Reviewer's comments

This section of the Arkansas River is a great run for intermediate or high level whitewater paddlers, with plenty of good rapids, and none too demanding or dangerous. Great access, a couple of great campgrounds and close proximity to major roads make this section ideal. The scenery is awesome, but the nature of this run makes it very popular, so crowding can sometimes be a problem, especially during the peak summer months. The long season, lasting from May into September, gives paddlers a good window for catching the Arkansas River between the Town of Buena Vista and Stone Bridge at optimum levels. Unless you are prepard and have the skills for Class IV whitewater, this section is best avoided when the flow exceeds about 2,500 cfs.

Because the water is cold and the sun is often blocked by the mountains, wearing wetsuits or drysuits is advisable for most paddlers. The Arkansas River would not be a good place to become hypothermic. Ear plugs would be advisable to keep the cold water out of your ear canals, a situation that can lead to serious aural complications from repeated and prolonged exposure. Canoes should not challenge this section of the Arkansas except when properly outfitted for heavy whitewater and paddled by intermediate or higher level whitewater paddlers. Swiftwater rescue skills would be advisable for all paddlers running the Arkansas River.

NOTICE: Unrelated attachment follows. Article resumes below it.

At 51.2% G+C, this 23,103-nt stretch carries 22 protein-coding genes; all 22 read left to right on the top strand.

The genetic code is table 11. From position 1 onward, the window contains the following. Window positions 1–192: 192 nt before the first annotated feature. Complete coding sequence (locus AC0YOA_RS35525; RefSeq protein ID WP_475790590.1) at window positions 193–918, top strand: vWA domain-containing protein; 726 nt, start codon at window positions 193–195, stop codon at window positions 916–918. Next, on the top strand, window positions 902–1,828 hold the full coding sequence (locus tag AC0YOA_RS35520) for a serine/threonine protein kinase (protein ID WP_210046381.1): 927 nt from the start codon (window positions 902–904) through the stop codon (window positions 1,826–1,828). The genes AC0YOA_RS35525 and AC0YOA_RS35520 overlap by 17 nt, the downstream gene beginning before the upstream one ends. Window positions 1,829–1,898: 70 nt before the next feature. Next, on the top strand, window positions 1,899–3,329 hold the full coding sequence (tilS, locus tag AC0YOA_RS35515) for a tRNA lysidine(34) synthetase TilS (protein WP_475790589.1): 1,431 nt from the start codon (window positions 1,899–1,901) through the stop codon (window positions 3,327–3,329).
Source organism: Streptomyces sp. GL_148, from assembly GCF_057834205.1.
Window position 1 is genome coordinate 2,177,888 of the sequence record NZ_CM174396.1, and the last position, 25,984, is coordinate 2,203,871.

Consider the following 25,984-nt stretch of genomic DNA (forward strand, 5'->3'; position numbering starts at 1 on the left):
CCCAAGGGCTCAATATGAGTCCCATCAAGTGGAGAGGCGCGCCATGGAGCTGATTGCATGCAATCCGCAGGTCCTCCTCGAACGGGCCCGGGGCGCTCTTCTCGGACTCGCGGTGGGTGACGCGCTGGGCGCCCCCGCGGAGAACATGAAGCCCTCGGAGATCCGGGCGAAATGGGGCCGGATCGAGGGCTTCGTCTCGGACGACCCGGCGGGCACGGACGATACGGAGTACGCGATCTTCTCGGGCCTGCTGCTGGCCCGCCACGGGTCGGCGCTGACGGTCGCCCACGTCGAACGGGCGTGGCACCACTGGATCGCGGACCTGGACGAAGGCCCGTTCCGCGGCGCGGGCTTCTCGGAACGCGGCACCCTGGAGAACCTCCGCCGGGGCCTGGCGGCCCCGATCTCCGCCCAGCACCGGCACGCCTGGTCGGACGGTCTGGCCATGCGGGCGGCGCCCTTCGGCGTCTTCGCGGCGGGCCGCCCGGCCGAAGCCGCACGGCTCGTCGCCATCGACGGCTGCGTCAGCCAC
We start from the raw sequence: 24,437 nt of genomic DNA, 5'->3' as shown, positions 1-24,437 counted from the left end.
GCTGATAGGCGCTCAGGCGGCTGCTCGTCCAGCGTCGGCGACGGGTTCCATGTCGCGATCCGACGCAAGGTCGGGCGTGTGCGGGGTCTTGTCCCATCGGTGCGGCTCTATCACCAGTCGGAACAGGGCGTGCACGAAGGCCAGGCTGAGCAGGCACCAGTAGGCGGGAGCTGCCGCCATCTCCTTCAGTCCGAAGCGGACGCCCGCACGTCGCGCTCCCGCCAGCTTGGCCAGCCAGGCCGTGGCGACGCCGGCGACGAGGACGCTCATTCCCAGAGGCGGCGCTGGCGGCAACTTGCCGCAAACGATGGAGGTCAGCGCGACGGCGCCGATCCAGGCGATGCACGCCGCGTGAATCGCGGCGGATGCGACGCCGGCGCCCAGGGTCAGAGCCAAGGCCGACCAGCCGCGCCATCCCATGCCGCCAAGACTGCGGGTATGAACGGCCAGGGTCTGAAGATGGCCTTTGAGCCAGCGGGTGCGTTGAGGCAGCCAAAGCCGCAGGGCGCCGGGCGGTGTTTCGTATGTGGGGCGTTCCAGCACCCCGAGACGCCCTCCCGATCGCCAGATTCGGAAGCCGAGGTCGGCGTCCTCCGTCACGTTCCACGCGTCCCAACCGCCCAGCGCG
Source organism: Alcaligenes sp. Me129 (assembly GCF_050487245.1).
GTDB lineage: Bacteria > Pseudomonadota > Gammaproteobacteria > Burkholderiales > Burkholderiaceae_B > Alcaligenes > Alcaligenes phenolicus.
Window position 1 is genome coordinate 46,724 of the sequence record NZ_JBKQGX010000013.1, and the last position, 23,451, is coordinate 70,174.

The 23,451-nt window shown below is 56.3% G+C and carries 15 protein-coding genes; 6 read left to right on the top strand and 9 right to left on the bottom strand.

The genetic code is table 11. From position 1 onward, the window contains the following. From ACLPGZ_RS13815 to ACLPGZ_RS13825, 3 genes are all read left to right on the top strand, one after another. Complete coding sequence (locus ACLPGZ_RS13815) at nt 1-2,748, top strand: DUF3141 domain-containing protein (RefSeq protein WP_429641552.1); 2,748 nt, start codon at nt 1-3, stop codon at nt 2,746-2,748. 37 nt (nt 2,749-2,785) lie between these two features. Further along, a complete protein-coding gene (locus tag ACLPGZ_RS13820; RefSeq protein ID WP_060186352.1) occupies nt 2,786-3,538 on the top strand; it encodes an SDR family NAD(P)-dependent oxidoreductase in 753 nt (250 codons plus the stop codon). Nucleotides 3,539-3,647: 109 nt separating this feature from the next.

Technical Data
Class Rating III- to IV
Length 18.9 miles
Minimum Flow cfs
Optimum Flow cfs
Maximum Flow cfs
First Put-in SH 306
Last Take-out SH 291
Elevation msl
Gradient max.
USGS Gauge Web: 07087050 (Granite)
Boats Canoes, Kayaks, Rafts
Season May through August
Permits No

Zoom Flume Rapid on the Arkansas River - photo courtesy Wilderness Aware Rafting
Zoom Flume Rapid on the Arkansas River
photo courtesy Wilderness Aware Rafting

Poudre Paddlers Canoe and Kayak Club

Click HERE to visit the web site of Rocky Mountain Canoe Club

Canoeman River Guide Service - Guided river trips in Texas, Oklahoma, Arkansas, Missouri, New Mexico, Arizona, Colorado and Utah

Lone Star Paddler - the paddlesports web site of Marc W. McCord

Click HERE to visit the web site of Pikes Peak Whitewater Club

Click the links below for information regarding the section of the Arkansas River and its tributaries where you want to paddle.

[ Arkansas River Homepage ] [ Granite to Buena Vista ] [ Stone Bridge to Rincon ] [ Rincon to Pinnacle Rock ]
[ Pinnacle Rock to Canon City ] [ Grape Creek ] [ Lake Creek ]